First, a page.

Hi everyone! I got to teach a section of Yoga Teacher Training at Lift Yoga recently. This post is to cover some things that I didn't have time to cover in class.
This is the Spotify playlist of the mantras that we covered in class. These are not the same tunes as the ones that I used, though most of them are slow enough that you can easily learn the chants on your own.
The main point of this post is to point out that there's a difference between mantras, chants, bhajans, and kirtan.
Mantras refer to the words themselves, though they can be used in different ways. Usually, a mantra is short and sweet and can be repeated over and over. Like “Sri Ram Jai Ram”, etc.
Chants are monotonous in tone and don't usually sound sing-songy. Think of the Togetherness mantra, etc.
Bhajans are longer songs and usually refer to a long story about someone or something. The Hanuman Chalisa is an example of a bhajan. The Hanuman Chalisa is a 40 verse poem about the life and story of Hanuman and is usually done fully in Sanskrit, though English versions do exist. Jai Uttal has a version of the Chalisa that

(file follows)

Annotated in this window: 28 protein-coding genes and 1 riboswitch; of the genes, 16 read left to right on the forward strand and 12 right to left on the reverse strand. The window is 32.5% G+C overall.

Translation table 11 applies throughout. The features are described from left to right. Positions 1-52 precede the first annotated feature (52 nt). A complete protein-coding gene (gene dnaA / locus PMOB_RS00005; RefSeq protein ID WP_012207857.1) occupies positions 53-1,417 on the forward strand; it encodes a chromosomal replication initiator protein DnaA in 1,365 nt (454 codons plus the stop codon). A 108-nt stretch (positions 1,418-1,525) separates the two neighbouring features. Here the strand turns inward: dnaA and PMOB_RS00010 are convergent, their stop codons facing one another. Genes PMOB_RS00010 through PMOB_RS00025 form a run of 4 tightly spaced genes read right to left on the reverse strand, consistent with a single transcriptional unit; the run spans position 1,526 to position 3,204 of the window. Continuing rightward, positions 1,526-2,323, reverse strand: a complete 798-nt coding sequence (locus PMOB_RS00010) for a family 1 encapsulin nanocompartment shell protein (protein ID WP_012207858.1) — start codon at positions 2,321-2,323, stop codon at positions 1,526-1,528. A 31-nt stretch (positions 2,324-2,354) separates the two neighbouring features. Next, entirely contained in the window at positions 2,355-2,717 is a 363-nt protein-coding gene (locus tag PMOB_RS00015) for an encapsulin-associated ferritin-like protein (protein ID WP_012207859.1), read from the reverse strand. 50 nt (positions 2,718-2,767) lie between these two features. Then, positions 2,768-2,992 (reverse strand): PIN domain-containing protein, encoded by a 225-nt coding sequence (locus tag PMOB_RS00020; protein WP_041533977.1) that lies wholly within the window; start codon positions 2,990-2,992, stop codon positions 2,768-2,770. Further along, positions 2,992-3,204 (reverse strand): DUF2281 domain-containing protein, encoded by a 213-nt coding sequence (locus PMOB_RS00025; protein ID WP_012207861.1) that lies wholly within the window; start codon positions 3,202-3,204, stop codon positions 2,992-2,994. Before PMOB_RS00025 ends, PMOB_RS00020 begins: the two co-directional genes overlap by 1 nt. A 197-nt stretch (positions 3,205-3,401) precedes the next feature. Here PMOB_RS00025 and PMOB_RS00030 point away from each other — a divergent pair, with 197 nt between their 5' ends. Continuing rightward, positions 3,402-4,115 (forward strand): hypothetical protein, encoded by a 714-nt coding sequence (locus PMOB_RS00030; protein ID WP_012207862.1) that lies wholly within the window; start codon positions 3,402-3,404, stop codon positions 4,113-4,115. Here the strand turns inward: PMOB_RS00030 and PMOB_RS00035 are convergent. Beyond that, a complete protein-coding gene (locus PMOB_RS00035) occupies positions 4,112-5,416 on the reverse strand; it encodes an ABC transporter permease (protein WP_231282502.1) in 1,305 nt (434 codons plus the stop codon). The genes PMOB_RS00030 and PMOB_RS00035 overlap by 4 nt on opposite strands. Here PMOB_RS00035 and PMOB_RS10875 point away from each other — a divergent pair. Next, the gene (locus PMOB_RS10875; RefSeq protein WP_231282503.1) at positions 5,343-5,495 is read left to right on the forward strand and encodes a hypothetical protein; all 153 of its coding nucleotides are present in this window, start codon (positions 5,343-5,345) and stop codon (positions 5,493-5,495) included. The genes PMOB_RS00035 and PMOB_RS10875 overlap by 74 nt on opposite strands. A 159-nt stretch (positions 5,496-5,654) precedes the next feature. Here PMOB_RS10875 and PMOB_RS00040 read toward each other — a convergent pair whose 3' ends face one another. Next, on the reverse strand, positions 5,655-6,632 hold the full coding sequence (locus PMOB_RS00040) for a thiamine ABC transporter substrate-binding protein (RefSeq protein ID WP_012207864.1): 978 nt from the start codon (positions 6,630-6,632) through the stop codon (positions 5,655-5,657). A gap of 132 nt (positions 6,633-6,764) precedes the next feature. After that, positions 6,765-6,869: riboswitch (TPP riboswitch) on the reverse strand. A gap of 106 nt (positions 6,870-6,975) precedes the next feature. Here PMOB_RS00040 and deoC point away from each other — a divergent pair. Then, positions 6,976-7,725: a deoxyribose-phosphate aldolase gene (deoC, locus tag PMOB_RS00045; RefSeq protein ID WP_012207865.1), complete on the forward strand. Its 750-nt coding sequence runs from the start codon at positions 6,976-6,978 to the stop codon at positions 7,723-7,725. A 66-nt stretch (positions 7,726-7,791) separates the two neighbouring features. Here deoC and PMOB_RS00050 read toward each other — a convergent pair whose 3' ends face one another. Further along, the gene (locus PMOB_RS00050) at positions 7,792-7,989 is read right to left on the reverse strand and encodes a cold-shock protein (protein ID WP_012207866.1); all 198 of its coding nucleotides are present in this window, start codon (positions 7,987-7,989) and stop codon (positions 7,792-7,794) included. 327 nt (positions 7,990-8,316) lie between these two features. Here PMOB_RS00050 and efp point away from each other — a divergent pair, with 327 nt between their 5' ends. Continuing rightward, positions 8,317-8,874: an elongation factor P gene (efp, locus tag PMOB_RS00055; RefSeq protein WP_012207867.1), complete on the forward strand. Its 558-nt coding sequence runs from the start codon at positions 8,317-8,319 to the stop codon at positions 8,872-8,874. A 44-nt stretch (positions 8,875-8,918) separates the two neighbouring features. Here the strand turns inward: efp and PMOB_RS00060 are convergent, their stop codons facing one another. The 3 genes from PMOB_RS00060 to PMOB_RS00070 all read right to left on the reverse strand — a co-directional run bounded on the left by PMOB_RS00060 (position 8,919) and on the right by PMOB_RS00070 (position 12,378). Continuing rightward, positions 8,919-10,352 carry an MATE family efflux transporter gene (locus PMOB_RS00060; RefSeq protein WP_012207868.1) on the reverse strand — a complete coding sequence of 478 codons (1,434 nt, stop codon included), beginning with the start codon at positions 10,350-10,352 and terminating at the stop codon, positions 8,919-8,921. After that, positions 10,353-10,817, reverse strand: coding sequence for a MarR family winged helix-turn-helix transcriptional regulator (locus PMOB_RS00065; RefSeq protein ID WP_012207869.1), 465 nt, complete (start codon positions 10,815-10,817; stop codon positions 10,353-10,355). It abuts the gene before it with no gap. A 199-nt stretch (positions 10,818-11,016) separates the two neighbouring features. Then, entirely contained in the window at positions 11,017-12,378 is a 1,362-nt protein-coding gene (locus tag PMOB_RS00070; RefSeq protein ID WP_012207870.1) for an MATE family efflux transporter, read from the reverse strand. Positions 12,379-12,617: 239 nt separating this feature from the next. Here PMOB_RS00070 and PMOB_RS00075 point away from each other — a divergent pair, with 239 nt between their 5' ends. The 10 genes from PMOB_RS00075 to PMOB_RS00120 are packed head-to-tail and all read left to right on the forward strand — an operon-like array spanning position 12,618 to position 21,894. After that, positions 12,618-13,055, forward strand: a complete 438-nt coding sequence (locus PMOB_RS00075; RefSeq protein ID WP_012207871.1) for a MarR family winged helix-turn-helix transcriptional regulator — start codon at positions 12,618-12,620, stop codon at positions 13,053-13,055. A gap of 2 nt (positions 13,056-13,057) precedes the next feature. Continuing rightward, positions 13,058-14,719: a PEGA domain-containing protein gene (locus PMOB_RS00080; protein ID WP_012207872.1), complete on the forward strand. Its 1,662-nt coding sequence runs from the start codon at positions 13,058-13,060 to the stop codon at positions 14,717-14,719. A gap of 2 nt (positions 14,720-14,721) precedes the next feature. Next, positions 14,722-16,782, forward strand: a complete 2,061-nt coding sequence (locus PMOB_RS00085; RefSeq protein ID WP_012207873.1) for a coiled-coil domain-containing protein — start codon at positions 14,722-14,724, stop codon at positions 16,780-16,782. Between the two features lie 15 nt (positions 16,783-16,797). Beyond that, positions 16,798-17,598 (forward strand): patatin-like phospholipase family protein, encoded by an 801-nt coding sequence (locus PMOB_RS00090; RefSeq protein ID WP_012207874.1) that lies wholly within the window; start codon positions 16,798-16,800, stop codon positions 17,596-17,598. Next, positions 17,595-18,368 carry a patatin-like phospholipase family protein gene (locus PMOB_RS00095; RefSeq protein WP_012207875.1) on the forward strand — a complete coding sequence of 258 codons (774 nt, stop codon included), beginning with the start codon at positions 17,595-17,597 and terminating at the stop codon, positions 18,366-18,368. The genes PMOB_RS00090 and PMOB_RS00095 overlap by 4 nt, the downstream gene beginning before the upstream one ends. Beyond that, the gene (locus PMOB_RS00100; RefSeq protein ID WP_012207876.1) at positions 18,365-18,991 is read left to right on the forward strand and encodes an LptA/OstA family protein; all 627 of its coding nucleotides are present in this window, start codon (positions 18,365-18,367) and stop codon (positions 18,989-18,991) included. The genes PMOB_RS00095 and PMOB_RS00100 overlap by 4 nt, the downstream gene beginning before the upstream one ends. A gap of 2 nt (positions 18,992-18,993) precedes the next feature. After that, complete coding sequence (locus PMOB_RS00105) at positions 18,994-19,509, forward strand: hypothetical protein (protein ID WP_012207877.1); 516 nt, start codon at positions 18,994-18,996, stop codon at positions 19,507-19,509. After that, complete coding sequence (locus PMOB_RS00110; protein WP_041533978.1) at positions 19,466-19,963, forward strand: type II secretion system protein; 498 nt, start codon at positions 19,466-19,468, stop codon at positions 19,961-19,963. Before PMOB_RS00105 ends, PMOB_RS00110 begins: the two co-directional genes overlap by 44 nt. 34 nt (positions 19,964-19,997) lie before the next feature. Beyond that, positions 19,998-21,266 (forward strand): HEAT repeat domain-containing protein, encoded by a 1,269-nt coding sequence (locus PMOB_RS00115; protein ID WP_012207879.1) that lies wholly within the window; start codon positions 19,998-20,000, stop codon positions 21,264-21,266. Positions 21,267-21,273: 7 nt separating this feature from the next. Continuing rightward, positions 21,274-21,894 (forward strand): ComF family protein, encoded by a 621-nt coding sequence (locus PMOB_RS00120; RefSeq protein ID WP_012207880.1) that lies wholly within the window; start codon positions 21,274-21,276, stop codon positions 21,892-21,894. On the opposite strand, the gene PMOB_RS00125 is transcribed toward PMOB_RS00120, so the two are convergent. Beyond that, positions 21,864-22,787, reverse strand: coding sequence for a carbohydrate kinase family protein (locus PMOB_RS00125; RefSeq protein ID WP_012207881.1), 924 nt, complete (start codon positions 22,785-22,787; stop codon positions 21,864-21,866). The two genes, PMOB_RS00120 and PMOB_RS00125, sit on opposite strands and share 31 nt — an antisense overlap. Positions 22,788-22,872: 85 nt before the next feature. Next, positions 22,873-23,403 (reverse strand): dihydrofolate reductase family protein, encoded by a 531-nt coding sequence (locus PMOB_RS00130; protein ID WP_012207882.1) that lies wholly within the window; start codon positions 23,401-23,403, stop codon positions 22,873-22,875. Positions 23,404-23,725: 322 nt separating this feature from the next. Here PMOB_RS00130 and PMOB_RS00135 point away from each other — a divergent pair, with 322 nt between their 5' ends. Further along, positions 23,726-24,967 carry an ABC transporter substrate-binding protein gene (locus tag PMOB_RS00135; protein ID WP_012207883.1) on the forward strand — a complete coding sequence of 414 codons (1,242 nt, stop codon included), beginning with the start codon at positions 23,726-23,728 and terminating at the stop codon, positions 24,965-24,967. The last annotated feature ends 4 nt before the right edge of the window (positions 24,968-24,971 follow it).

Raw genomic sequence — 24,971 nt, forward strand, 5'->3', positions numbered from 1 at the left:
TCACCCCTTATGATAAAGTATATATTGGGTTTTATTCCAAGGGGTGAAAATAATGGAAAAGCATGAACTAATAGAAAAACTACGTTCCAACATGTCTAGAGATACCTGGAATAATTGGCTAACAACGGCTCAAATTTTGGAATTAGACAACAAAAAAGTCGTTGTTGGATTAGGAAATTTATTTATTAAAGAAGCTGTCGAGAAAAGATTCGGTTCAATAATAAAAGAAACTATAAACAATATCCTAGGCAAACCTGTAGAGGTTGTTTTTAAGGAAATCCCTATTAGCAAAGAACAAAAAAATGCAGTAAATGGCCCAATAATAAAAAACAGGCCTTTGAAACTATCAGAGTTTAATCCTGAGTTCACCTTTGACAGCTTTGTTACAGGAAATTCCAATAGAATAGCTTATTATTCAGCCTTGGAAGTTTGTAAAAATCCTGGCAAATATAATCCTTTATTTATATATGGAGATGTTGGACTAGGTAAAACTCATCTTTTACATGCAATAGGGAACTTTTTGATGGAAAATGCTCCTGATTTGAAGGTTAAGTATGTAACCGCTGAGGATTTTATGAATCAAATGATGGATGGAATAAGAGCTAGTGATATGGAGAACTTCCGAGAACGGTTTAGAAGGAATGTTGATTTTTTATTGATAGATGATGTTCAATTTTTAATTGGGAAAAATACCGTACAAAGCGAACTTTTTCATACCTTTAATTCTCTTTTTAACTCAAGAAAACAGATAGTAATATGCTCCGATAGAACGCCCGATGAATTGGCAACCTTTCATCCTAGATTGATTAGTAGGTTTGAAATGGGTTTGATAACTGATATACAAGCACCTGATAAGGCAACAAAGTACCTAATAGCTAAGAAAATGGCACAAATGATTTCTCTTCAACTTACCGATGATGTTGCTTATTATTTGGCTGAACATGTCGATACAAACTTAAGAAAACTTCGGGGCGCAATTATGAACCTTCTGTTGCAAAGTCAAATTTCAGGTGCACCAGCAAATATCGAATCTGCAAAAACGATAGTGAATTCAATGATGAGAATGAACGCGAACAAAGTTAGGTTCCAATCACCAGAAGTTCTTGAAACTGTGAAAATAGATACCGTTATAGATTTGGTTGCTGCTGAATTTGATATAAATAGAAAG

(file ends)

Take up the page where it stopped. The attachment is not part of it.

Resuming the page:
Kirtan refers to a very vibrant form of mantra. Traditional kirtan songs are usually repeating different names of a deity, and the tempo of kirtan can also vary- Songs will usually start off slow and get much faster towards the middle. Kirtans also use a “call and response” format- the lead Kirtaniya will sing first and then everyone copies and this pattern keeps going throughout the entire kirtan. If you aren't sure what I mean, look up songs by Krishna Das and you'll get an idea of what kirtan is like. Many places around the country offer kirtan as well, so you may be interested in looking up where you can participate in a kirtan near you. They are a lot of fun!
Lastly, I wanted to talk about how mantras can be used for meditation- If you have a set of mala beads, you can do japa meditation. There are 108 beads on a mala (if not, it's not a true mala!). For japa, you say your short mantra on each bead and work your way around the entire mala. I recommend starting at the guru bead (the knot where there's usually a tassel) and move slowly, saying your mantra then moving to the next bead and the next. Traditionally, you are supposed to use your right hand for japa meditation and never touch your mala with your index finger.
Please let me know if you have any questions! You can e-mail me from the contact us form on this website.